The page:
John DeGrazio, |
John DeGrazio's former band, Burlap to Cashmere, was one of the more recent bands to break out of the Christian-music ghetto, in their case by melding upbeat Mediterranean rhythms and nontraditional instruments with solid guitar rock and subtle religious themes, and forsaking the church circuit for venues like New York City's Bitter End. Although DeGrazio's first solo release, Revolution, demonstrates musical and lyrical potential, he still has a long way to go before he can match Burlap's innovation and popular appeal.
DeGrazio's guitar playing is quite good, and his smooth, laid-back style makes for pleasant listening, particularly when paired with his supple yet slightly growly baritone, which would do justice to any top-40 alterna-rock band. However, without Burlap's fresh, energetic backup instrumentation, there's not a lot here to distinguish DeGrazio from the rest of the cute-boy-with-guitar pack. Although DeGrazio keeps the album's tempo moving by mixing slow, mellow songs with upbeat, rockier numbers, the tunes begin to develop a certain sameness by the end of the album.
Lyrically, DeGrazio is better than at least half of what's on the radio right now, and he's honed his songwriting chops with hits on the Christian charts for other artists; but there's still not quite enough depth in Revolution to satisfy discriminating fans of contemporary singer-songwriters. He has the unfortunate tendency to yoke a vibrant line or an interesting thought to a hoary cliche, and on occasion displays the inclination, which I think is best exemplified by some of Jewel's songs, to try to make the obvious sound profound. In short, although listening to Revolution was an enjoyable experience, neither the music nor the lyrics stuck with me after I took the CD out and put something else in.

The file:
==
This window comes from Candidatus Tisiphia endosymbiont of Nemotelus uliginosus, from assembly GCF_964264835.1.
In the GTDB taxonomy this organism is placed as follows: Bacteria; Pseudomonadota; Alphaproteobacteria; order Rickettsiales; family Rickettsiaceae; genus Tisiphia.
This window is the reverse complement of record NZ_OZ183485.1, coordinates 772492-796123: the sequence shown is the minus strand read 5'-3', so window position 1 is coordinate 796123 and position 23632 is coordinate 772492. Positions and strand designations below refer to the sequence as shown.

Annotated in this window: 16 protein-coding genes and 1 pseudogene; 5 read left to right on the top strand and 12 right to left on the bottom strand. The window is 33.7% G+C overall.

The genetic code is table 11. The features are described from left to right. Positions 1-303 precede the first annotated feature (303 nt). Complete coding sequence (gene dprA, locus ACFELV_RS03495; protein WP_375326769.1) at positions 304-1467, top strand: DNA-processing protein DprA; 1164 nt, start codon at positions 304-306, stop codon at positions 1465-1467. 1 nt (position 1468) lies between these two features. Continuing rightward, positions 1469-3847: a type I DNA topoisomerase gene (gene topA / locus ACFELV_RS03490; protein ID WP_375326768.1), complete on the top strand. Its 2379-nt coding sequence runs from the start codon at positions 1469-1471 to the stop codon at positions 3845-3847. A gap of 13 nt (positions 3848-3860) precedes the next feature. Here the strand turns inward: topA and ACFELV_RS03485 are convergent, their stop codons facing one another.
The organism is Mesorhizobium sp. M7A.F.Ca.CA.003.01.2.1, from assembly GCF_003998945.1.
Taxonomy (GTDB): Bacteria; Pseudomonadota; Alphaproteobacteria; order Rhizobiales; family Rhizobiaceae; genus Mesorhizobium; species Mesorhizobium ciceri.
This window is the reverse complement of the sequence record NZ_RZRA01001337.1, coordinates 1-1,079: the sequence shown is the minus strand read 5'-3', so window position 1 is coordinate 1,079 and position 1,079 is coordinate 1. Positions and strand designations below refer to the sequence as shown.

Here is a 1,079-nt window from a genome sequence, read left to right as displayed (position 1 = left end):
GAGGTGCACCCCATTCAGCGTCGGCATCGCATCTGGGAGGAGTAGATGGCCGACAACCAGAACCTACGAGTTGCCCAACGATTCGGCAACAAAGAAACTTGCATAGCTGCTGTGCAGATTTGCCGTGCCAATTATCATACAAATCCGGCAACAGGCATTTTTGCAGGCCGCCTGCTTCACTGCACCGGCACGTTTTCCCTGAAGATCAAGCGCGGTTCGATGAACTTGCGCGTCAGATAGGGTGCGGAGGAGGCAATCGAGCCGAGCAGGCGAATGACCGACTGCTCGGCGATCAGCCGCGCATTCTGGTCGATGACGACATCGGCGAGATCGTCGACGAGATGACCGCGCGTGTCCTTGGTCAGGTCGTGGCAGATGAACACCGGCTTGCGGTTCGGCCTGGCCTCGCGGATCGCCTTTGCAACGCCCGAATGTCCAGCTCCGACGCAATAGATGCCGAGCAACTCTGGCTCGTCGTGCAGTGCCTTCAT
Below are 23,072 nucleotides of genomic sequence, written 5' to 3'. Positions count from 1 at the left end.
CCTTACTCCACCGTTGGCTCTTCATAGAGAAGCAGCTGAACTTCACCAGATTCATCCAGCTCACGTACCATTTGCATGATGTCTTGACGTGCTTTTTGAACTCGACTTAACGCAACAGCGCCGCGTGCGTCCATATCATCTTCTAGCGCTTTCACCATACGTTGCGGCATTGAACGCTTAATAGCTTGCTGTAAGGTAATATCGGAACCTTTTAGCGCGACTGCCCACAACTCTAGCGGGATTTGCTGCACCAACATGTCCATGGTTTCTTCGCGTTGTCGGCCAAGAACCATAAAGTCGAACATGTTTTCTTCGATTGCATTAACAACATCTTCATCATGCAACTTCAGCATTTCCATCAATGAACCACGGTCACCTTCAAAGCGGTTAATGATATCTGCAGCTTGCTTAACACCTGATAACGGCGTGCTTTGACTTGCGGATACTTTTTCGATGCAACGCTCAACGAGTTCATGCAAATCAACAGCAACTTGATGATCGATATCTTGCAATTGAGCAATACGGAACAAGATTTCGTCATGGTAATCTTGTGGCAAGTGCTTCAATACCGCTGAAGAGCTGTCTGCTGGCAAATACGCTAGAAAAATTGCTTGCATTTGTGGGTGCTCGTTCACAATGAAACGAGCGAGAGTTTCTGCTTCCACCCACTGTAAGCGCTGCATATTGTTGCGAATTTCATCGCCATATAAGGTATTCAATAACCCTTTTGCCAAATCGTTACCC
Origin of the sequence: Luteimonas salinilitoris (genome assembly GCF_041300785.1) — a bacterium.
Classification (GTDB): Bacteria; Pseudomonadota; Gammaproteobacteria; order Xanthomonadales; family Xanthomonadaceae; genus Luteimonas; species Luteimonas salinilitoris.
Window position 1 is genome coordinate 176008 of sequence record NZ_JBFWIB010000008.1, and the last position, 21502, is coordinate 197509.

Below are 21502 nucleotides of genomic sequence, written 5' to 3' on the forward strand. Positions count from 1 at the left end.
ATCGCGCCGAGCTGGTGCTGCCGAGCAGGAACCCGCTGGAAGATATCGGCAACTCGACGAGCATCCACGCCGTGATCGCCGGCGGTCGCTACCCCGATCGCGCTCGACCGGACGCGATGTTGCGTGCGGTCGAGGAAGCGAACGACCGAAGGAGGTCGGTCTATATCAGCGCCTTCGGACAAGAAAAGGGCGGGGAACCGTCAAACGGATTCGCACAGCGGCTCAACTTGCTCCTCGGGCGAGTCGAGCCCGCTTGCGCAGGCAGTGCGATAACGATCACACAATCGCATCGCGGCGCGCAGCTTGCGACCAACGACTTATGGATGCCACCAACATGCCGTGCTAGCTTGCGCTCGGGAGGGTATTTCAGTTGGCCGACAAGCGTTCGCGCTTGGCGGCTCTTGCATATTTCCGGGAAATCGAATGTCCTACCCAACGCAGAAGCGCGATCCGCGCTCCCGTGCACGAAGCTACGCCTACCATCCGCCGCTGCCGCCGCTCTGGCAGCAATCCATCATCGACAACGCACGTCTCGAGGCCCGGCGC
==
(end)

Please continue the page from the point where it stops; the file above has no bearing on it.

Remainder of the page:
Revolution might be a good gift for the Matchbox20 or Dave Matthews fan on your list, but if your taste runs to weightier stuff, I'd suggest looking elsewhere. Perhaps when DeGrazio comes out with a new album in a year or two, I'll give him another chance.
[ by Erin Bush ]